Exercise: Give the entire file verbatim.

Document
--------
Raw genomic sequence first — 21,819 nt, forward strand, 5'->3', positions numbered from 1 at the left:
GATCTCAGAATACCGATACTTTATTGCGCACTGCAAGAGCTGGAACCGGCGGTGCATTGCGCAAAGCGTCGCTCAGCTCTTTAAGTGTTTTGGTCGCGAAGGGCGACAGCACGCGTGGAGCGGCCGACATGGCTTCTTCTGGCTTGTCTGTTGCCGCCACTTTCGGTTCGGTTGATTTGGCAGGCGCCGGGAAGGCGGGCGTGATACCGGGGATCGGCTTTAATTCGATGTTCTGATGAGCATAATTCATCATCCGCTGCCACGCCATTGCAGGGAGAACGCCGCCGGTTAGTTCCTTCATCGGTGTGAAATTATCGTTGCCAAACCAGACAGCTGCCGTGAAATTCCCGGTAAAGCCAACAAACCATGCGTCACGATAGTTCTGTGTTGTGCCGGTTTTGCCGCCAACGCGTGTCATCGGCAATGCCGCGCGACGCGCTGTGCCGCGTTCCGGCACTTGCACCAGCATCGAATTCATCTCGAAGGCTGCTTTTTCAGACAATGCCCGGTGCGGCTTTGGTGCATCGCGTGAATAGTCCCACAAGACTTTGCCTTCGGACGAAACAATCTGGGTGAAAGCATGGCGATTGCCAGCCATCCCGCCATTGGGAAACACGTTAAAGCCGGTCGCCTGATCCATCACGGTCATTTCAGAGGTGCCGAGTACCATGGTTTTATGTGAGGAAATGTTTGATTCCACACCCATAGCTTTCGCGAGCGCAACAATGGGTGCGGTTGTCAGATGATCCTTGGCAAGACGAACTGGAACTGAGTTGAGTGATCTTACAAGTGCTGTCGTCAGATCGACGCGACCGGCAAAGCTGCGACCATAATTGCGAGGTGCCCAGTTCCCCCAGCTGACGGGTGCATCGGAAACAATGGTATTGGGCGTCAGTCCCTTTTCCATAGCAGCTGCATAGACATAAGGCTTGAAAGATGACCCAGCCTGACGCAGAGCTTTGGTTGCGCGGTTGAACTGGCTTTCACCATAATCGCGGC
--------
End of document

Raw genomic sequence first — 21,819 nt, forward strand, 5'->3', positions numbered from 1 at the left:
GATCTCAGAATACCGATACTTTATTGCGCACTGCAAGAGCTGGAACCGGCGGTGCATTGCGCAAAGCGTCGCTCAGCTCTTTAAGTGTTTTGGTCGCGAAGGGCGACAGCACGCGTGGAGCGGCCGACATGGCTTCTTCTGGCTTGTCTGTTGCCGCCACTTTCGGTTCGGTTGATTTGGCAGGCGCCGGGAAGGCGGGCGTGATACCGGGGATCGGCTTTAATTCGATGTTCTGATGAGCATAATTCATCATCCGCTGCCACGCCATTGCAGGGAGAACGCCGCCGGTTAGTTCCTTCATCGGTGTGAAATTATCGTTGCCAAACCAGACAGCTGCCGTGAAATTCCCGGTAAAGCCAACAAACCATGCGTCACGATAGTTCTGTGTTGTGCCGGTTTTGCCGCCAACGCGTGTCATCGGCAATGCCGCGCGACGCGCTGTGCCGCGTTCCGGCACTTGCACCAGCATCGAATTCATCTCGAAGGCTGCTTTTTCAGACAATGCCCGGTGCGGCTTTGGTGCATCGCGTGAATAGTCCCACAAGACTTTGCCTTCGGACGAAACAATCTGGGTGAAAGCATGGCGATTGCCAGCCATCCCGCCATTGGGAAACACGTTAAAGCCGGTCGCCTGATCCATCACGGTCATTTCAGAGGTGCCGAGTACCATGGTTTTATGTGAGGAAATGTTTGATTCCACACCCATAGCTTTCGCGAGCGCAACAATGGGTGCGGTTGTCAGATGATCCTTGGCAAGACGAACTGGAACTGAGTTGAGTGATCTTACAAGTGCTGTCGTCAGATCGACGCGACCGGCAAAGCTGCGACCATAATTGCGAGGTGCCCAGTTCCCCCAGCTGACGGGTGCATCGGAAACAATGGTATTGGGCGTCAGTCCCTTTTCCATAGCAGCTGCATAGACATAAGGCTTGAAAGATGACCCAGCCTGACGCAGAGCTTTGGTTGCGCGGTTGAACTGGCTTTCACCATAATCGCGGC